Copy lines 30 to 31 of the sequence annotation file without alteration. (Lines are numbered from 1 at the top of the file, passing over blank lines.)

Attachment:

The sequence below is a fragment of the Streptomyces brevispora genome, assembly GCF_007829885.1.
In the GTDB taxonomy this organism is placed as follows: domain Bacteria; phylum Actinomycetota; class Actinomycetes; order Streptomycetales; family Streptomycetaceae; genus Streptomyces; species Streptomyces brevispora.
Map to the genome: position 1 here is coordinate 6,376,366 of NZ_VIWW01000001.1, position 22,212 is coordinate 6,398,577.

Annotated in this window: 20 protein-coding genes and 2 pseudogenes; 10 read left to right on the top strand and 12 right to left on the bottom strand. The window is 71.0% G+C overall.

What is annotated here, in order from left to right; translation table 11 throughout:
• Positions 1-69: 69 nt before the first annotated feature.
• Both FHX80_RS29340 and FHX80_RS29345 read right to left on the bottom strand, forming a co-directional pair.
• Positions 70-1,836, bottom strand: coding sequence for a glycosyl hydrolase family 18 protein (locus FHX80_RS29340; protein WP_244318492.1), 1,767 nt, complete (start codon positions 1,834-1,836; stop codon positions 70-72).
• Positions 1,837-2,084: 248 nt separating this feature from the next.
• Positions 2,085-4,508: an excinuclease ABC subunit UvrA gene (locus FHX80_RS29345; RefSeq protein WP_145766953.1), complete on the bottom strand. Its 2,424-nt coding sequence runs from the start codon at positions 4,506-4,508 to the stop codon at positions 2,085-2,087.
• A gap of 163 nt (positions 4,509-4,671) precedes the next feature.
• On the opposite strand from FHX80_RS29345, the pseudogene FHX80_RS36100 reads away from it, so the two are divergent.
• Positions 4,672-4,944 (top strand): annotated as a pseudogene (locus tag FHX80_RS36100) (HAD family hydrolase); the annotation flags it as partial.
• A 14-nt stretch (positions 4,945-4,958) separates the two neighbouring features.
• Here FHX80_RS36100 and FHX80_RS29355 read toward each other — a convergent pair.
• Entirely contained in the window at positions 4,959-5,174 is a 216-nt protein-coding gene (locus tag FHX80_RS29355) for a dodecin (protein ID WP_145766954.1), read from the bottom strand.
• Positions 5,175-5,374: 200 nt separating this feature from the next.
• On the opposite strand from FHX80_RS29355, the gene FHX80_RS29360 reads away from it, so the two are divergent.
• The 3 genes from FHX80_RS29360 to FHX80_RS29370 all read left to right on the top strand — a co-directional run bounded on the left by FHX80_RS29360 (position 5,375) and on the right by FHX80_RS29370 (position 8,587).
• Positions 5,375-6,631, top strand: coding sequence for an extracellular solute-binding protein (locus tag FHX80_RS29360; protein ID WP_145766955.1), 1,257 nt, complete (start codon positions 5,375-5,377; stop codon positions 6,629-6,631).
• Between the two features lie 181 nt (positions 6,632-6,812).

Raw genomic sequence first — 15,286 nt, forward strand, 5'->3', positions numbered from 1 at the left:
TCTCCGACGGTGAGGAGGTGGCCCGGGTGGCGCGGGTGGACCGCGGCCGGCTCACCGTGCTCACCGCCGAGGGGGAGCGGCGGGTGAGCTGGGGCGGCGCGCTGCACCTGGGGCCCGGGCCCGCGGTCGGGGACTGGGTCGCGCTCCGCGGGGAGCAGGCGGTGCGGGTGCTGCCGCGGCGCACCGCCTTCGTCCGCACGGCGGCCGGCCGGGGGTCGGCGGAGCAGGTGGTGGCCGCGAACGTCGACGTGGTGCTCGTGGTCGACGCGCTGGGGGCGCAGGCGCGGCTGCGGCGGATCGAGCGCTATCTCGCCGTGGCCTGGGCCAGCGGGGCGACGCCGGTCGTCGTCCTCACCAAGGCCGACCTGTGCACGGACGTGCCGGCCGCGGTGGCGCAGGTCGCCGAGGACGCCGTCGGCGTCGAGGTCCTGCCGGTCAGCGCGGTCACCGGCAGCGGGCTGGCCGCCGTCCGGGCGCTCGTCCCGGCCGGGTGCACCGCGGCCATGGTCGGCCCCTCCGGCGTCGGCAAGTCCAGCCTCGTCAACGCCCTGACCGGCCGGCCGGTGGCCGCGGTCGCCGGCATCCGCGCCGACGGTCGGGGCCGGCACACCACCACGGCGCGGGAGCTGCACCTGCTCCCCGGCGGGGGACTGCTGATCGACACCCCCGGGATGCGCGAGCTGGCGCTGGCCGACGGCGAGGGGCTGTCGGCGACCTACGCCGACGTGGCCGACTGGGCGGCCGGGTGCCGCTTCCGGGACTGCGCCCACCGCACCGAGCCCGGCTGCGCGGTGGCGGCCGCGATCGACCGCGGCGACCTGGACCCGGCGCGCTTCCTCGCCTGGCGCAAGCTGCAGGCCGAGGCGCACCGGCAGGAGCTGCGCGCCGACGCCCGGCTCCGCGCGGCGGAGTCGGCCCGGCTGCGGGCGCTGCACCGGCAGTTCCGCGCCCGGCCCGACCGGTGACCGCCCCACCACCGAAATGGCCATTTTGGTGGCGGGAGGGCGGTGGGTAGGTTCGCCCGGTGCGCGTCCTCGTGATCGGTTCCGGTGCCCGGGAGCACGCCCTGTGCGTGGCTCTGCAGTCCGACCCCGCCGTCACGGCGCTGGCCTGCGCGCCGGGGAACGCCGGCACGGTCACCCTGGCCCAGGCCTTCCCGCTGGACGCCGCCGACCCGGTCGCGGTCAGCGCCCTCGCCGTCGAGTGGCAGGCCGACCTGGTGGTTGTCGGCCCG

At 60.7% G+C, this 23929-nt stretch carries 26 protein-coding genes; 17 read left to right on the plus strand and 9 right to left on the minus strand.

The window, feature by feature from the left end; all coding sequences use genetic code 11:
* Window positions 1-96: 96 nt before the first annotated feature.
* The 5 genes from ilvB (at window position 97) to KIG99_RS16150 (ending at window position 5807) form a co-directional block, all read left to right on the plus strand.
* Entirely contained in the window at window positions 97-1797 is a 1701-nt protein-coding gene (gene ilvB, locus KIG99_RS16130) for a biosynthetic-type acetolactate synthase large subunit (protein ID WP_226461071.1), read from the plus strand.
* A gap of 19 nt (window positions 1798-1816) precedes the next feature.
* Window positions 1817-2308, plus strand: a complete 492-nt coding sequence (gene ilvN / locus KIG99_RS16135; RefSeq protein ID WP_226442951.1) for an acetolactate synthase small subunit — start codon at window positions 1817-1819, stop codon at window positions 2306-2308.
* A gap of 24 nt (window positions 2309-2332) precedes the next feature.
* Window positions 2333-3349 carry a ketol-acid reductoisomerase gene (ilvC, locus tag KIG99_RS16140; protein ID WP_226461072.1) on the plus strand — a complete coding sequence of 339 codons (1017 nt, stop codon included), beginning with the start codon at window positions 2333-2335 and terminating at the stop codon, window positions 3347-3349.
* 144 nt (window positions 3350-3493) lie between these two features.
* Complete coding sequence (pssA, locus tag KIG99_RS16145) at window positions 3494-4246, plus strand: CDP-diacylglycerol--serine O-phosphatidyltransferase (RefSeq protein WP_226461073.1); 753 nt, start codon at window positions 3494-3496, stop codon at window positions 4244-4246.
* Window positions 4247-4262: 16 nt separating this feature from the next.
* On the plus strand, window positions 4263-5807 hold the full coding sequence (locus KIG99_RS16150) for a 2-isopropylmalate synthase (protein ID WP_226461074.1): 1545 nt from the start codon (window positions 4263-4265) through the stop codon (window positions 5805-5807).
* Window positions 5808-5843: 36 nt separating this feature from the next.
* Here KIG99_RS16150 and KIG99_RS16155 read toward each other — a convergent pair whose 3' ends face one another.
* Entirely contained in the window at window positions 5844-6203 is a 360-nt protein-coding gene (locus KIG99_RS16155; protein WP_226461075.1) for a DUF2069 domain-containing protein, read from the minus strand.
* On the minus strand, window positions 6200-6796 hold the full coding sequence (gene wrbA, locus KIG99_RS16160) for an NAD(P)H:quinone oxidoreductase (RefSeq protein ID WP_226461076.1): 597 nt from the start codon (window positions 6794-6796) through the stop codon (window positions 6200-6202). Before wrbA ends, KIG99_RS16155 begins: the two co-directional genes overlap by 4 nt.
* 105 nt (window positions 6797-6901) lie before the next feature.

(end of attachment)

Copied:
* Window positions 1817-2308, plus strand: a complete 492-nt coding sequence (gene ilvN / locus KIG99_RS16135; RefSeq protein ID WP_226442951.1) for an acetolactate synthase small subunit — start codon at window positions 1817-1819, stop codon at window positions 2306-2308.
* A gap of 24 nt (window positions 2309-2332) precedes the next feature.